Renee came to my office asking for help with her parents. She felt overwhelmed by trying to work, be a good wife, raise children, and care for her parents. She felt her folks needed taking care of — that they needed someone to make tough decisions for them, provide for their day-to-day needs, be their emotional support. She could see how their lives had become more challenging as they aged. Renee loved her mom and dad, and she wanted them to know it. It was her responsibility, she believed, to watch out for them.
Renee sounds like the ideal caregiver, right? Well, maybe not. She was stretched to her limit, feeling overextended, and not sure how to “fix” her parents’ situation. Therein lies the rub. While we sharpen our mind-reading skills trying to guess what is best for someone else, resentment can build. What if you don’t guess right? What if your parents don’t feel as well taken care of as you intended?
Showing your love
Taking responsibility for someone else’s total well-being is an impossible endeavor. Oftentimes, children want to reciprocate the care their parents gave to them. Like they knew how to take care of you, you want to know what to do for your aging parents. But this may be uncharted territory – for all of you.
Chances are your elderly parents aren’t experienced at communicating their wants and needs. They have few role models. They may have outlived their parents. They do not come from a generation of exercising discussion around making decisions. They may not analyze or speak about what they want. Having lived through world wars, recessions, depressions, and the greatest number of inventions in the history of civilized society, they just put their heads down and carry on.
So while adult children try to do their best, they may feel trapped and controlled by parents. It’s not just about expressing love. Rather, this type of caregiving may be a sort of insurance to get love in return. Relationships are complicated, and the parent/child one can get bound up by emotional or psychological reliance upon each other. When our behavior is dictated by another’s unspoken need for approval, when we put our feelings aside, when we have trouble saying no, it may be that caregiving has given way to codependence.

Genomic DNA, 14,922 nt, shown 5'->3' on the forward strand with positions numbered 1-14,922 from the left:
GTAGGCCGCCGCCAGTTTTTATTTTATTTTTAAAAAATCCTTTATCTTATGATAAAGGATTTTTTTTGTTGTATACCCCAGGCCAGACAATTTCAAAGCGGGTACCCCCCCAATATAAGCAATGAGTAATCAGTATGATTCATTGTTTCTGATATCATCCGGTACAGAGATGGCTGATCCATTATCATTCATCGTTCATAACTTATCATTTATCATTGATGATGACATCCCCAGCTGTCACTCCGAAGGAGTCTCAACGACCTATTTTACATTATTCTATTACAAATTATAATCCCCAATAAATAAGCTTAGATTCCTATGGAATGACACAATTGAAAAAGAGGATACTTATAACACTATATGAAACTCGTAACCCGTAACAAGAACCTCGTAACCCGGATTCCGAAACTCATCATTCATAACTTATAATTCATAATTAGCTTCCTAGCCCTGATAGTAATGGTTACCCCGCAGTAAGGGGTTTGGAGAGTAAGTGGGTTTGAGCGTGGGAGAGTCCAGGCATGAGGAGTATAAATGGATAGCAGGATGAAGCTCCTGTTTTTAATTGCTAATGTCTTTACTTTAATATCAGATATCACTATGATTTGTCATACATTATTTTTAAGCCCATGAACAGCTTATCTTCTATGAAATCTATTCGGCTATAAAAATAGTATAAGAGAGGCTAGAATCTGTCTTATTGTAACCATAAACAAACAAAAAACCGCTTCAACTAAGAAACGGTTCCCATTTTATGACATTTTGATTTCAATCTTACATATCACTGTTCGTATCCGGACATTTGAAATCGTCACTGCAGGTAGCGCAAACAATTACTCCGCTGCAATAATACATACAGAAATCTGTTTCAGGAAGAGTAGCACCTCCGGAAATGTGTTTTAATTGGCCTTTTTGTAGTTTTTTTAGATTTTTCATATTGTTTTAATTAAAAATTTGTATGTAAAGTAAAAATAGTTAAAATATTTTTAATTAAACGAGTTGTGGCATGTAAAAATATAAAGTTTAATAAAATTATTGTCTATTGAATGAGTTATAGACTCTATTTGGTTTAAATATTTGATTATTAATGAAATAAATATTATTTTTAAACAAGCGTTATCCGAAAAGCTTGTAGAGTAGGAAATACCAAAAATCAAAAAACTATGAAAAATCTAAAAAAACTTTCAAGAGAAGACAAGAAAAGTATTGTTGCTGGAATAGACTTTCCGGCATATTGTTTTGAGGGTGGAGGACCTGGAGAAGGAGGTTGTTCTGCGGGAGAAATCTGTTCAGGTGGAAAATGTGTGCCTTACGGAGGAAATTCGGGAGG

Getting to interdependence
The key is to find your way to open communication. What do both caregivers and care-receivers perceive is needed for each other? Rather than taking a best guess, directly speaking about your needs leads to more satisfying results, as well as stronger relationships. What are the issues that are hard to talk about? How do you feel about those issues? Although it may be awkward and uncomfortable, saying what you want and setting boundaries sets everyone up for a kinder sort of caregiving, and one that is sustainable long term.
It’s natural to rely on others, and to offer support to those in need. But getting to interdependence means learning how to offer assistance without fear of disapproval, not worrying about what other’s think, and only doing what you are able. It’s better to speak up and not commit to providing care beyond what you can realistically give. If something goes wrong, talk about it. Establishing a relationship with healthy boundaries does not mean you love any less. It means you want to love better. I know it’s not easy, but it can be done.
If you want to read more about codependence, a good reference is “Codependent No More: How to Stop Controlling Others and Start Caring for Yourself” by Melody Beattie.